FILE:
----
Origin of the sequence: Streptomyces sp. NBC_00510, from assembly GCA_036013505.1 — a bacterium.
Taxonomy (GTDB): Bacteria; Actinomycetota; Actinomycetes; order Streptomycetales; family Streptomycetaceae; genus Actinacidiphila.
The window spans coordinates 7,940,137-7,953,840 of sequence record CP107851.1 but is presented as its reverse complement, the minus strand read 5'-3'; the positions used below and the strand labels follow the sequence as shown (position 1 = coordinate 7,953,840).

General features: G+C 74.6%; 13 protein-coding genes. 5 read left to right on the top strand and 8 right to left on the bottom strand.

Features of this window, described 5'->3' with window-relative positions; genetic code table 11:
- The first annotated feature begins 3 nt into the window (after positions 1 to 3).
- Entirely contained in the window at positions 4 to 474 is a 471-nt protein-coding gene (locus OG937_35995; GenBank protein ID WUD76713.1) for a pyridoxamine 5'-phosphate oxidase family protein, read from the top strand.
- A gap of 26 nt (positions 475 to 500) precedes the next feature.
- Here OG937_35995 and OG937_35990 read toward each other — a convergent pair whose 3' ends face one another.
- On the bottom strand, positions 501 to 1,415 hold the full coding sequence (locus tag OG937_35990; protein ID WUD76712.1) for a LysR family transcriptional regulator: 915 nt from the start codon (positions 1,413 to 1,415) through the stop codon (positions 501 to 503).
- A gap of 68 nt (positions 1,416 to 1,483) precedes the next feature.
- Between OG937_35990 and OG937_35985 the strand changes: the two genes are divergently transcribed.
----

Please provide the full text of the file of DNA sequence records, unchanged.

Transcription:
Origin of the sequence: Streptomyces sp. NBC_00510, from assembly GCA_036013505.1 — a bacterium.
Taxonomy (GTDB): Bacteria; Actinomycetota; Actinomycetes; order Streptomycetales; family Streptomycetaceae; genus Actinacidiphila.
The window spans coordinates 7,940,137-7,953,840 of sequence record CP107851.1 but is presented as its reverse complement, the minus strand read 5'-3'; the positions used below and the strand labels follow the sequence as shown (position 1 = coordinate 7,953,840).

General features: G+C 74.6%; 13 protein-coding genes. 5 read left to right on the top strand and 8 right to left on the bottom strand.

Features of this window, described 5'->3' with window-relative positions; genetic code table 11:
- The first annotated feature begins 3 nt into the window (after positions 1 to 3).
- Entirely contained in the window at positions 4 to 474 is a 471-nt protein-coding gene (locus OG937_35995; GenBank protein ID WUD76713.1) for a pyridoxamine 5'-phosphate oxidase family protein, read from the top strand.
- A gap of 26 nt (positions 475 to 500) precedes the next feature.
- Here OG937_35995 and OG937_35990 read toward each other — a convergent pair whose 3' ends face one another.
- On the bottom strand, positions 501 to 1,415 hold the full coding sequence (locus tag OG937_35990; protein ID WUD76712.1) for a LysR family transcriptional regulator: 915 nt from the start codon (positions 1,413 to 1,415) through the stop codon (positions 501 to 503).
- A gap of 68 nt (positions 1,416 to 1,483) precedes the next feature.
- Between OG937_35990 and OG937_35985 the strand changes: the two genes are divergently transcribed.